Ever feel like you’re stuffed into a sardine can?
That’s what it feels like right now… I’m 35,000 feet over the Atlantic Ocean in an IcelandAir jet and there is so little room I can barely open my laptop to write this.
To add to the joy, we had “Ilsa, she-wolf of the SS” directing people when the plane was loading. You’d try to get your things in the overhead bin quickly and this sharp Scandanavian/Germanic voice would snap: “Stand out of zee aisle sso zat otherss may pass!” – scary!
Even so, dinner was actually quite good. It said on the box “A taste of Iceland”, so I expected some Atlantic salmon or some such thing. NO! – breaded chicken breast on curried rice! I didn’t know that curry was a staple in Iceland, did you?
Now imagine for a second that you’re in charge of IcelandAir’s menu: let’s see, hundreds of people all squeezed into their cattle pens, stuck there for more than three hours – what can we do to liven things up?? YES – give them curry!!! That will certainly keep them busy. If you didn’t behave, perhaps they’d up the ante to Bush’s pork and beans…
I had actually been looking forward to my flight home. When I took Scandinavian Airlines eastward over the Atlantic, they were wonderful!. Even in economy class the leg room was good, the seats were comfortable, the staff was friendly, and the food was, er… non-flagellant.
My employer had sent me to Stockholm in Sweden for two weeks to work with some nice people at Ericsson (the Swedish version of Nortel, with the only difference being they’re still in business).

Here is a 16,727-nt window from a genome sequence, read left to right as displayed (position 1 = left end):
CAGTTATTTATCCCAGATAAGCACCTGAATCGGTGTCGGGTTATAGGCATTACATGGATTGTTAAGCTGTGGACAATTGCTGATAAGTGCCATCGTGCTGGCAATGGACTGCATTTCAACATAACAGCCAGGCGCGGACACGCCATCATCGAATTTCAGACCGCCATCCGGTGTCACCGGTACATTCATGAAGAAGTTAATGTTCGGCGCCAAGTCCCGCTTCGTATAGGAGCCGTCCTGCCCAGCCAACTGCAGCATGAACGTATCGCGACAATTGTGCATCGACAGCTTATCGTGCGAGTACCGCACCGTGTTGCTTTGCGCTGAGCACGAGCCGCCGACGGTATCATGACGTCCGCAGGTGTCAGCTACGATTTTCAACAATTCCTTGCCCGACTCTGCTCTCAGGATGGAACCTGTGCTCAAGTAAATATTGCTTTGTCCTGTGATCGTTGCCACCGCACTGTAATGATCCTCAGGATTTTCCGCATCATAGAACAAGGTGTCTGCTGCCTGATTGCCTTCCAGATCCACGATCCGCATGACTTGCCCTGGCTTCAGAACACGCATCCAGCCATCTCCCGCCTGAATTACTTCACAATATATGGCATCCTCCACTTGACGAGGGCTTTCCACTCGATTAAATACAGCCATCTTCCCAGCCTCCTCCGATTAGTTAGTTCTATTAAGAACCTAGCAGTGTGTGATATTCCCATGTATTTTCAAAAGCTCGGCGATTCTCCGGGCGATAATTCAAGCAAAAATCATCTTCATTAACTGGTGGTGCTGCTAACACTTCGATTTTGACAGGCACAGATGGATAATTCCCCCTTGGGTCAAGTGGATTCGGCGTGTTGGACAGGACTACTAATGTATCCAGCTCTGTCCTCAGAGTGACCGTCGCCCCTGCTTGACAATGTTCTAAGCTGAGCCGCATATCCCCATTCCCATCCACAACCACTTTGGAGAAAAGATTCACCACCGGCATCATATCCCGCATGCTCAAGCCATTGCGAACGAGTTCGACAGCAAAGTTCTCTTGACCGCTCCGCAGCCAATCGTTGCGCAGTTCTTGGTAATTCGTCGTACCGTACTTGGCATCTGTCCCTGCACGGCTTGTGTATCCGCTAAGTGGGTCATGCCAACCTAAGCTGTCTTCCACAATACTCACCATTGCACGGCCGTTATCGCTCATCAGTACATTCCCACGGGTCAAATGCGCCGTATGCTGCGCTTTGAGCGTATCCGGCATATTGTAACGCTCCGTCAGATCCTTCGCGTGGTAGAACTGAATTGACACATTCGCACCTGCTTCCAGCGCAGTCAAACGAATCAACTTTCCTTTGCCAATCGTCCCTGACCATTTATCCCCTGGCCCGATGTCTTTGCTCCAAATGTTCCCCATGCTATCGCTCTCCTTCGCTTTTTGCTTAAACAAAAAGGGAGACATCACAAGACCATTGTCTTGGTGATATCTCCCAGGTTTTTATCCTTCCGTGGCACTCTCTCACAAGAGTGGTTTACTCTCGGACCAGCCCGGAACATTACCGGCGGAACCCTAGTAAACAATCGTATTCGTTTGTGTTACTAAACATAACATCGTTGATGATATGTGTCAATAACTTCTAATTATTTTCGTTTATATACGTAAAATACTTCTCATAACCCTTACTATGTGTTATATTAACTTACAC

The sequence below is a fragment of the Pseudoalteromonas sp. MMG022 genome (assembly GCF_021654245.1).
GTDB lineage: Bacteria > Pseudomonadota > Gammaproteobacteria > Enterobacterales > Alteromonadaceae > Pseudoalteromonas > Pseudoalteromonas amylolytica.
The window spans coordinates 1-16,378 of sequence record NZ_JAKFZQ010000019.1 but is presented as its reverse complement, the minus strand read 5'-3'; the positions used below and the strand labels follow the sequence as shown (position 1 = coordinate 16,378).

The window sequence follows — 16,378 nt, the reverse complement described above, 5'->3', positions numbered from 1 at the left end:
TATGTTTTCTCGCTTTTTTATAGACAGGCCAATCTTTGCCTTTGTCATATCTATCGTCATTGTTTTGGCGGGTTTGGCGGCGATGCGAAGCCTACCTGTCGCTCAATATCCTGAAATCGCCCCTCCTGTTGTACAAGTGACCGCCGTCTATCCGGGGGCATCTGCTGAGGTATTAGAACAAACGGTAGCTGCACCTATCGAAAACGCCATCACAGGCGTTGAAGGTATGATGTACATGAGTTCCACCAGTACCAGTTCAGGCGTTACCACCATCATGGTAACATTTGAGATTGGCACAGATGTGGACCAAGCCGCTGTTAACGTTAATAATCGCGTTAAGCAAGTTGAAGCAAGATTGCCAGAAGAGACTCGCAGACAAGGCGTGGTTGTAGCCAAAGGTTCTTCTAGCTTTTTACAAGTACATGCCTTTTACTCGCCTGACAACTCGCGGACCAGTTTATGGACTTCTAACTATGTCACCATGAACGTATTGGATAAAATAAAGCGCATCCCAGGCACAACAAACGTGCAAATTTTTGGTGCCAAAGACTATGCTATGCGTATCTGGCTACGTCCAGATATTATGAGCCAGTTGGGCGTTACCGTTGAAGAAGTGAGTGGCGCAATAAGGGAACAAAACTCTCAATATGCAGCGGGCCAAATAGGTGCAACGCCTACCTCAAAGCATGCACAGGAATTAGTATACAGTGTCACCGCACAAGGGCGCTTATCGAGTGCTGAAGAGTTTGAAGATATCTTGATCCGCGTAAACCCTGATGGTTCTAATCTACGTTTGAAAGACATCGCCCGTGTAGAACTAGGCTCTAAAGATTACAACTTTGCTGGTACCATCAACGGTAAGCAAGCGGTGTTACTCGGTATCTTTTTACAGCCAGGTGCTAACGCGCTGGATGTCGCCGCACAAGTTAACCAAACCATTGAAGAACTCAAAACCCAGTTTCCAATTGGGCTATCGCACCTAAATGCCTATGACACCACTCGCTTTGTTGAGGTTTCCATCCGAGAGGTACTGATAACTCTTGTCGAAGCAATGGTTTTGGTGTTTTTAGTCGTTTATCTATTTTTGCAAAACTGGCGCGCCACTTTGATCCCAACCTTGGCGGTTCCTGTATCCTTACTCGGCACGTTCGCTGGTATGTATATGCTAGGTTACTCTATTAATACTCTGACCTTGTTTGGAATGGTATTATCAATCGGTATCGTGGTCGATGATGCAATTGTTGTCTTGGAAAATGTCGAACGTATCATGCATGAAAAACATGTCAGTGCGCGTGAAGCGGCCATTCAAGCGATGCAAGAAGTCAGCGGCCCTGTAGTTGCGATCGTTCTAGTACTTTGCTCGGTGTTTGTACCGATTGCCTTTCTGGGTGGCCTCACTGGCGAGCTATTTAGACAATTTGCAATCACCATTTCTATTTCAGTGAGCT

The work was interesting and the people were friendly and accommodating. But, as you might expect, the most interesting parts of the trip were away from the workplace.
When I arrived at my hotel, the young lady there taught me that “hello” in Swedish is “Hej”, pronounced “Hey”. I confess that Hej was the only Swedish word I learned when I was there…[ngg src=”galleries” ids=”51″ display=”pro_horizontal_filmstrip”]
I didn’t get to see too much of the city until my second-last day. We worked till 5 most nights and it started getting dark around 3:30, so there wasn’t much light left to sightsee by.
Fortunately, on the Thursday of the seconed week, we needed to work at one of their other buildings. The Ericsson fellow took me for an impromptu whirlwind tour around the town and even stopped a couple of times to let me take pictures.
Stockholm is built over several islands in an archipelago so there’s lots of waterways, boats, and old-style colorful buildings to photograph. The place is a visual smorgasbord.
Because of the early sunset, the light gets that wonderful golden tinge by mid afternoon. It lends the pictures a warmth even though they also seem to capture the Scandanavian chill…
Update: Despite how nasty the IcelandAir plane is, Iceland is absolutely spectacular.
The plane’s window on the approach to Rejkyavik airport was filled with snow-covered mountains and icy canyons. The rugged and windswept shoreline was as spectacular as the rocky, barren plains formed from old volcanic flows. It’s like no other place I’ve ever seen.
When we landed for our short layover, I immediately rushed into the shop to see what information I could find about tourism — but there wasn’t much. Even so, I made up my mind very quickly to save my pennies and go back to Iceland sometime with my camera.